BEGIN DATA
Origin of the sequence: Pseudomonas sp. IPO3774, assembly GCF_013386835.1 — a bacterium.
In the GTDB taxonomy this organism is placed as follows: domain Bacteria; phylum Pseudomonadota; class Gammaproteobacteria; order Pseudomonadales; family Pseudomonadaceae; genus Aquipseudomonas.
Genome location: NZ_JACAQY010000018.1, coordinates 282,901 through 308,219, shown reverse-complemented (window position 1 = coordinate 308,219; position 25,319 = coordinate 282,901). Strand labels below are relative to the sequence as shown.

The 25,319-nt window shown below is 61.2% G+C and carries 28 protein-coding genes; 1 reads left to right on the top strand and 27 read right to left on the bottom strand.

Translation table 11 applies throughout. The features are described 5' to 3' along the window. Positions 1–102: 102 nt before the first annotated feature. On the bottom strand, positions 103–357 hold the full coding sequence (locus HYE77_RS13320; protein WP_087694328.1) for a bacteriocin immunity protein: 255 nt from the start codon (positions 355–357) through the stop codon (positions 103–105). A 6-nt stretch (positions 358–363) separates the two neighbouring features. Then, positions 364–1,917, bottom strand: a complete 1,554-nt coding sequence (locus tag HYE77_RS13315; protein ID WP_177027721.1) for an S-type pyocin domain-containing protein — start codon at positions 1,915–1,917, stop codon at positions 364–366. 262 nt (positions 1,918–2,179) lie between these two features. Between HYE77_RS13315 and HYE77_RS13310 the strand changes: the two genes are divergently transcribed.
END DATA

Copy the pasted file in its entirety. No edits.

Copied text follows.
Origin of the sequence: Pseudomonas sp. IPO3774, assembly GCF_013386835.1 — a bacterium.
In the GTDB taxonomy this organism is placed as follows: domain Bacteria; phylum Pseudomonadota; class Gammaproteobacteria; order Pseudomonadales; family Pseudomonadaceae; genus Aquipseudomonas.
Genome location: NZ_JACAQY010000018.1, coordinates 282,901 through 308,219, shown reverse-complemented (window position 1 = coordinate 308,219; position 25,319 = coordinate 282,901). Strand labels below are relative to the sequence as shown.

The 25,319-nt window shown below is 61.2% G+C and carries 28 protein-coding genes; 1 reads left to right on the top strand and 27 read right to left on the bottom strand.

Translation table 11 applies throughout. The features are described 5' to 3' along the window. Positions 1–102: 102 nt before the first annotated feature. On the bottom strand, positions 103–357 hold the full coding sequence (locus HYE77_RS13320; protein WP_087694328.1) for a bacteriocin immunity protein: 255 nt from the start codon (positions 355–357) through the stop codon (positions 103–105). A 6-nt stretch (positions 358–363) separates the two neighbouring features. Then, positions 364–1,917, bottom strand: a complete 1,554-nt coding sequence (locus tag HYE77_RS13315; protein ID WP_177027721.1) for an S-type pyocin domain-containing protein — start codon at positions 1,915–1,917, stop codon at positions 364–366. 262 nt (positions 1,918–2,179) lie between these two features. Between HYE77_RS13315 and HYE77_RS13310 the strand changes: the two genes are divergently transcribed.